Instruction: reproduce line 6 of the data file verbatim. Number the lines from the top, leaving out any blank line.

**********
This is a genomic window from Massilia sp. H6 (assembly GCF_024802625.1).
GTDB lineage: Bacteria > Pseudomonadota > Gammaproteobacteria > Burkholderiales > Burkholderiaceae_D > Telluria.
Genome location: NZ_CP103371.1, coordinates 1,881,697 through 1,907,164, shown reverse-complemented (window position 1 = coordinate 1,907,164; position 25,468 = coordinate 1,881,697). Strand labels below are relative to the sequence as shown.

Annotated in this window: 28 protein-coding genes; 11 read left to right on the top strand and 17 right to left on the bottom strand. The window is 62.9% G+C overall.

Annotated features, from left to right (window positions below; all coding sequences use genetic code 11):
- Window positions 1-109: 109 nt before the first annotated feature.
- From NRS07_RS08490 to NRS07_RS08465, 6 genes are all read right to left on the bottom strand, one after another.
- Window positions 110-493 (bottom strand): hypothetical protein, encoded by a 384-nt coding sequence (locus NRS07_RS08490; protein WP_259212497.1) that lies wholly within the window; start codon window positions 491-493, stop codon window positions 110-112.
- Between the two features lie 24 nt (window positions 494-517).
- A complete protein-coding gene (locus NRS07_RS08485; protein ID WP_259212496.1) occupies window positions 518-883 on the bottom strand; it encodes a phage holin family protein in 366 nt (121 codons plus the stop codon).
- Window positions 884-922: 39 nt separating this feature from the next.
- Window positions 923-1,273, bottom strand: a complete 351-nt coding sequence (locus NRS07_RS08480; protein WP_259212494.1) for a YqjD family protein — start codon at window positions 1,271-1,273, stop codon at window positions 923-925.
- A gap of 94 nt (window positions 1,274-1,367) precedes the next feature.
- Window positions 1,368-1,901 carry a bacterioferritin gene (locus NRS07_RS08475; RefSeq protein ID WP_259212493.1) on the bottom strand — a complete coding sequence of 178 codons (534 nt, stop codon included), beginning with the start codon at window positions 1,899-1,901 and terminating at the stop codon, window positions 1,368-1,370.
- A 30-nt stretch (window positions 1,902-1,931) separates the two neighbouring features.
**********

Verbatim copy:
- Window positions 1-109: 109 nt before the first annotated feature.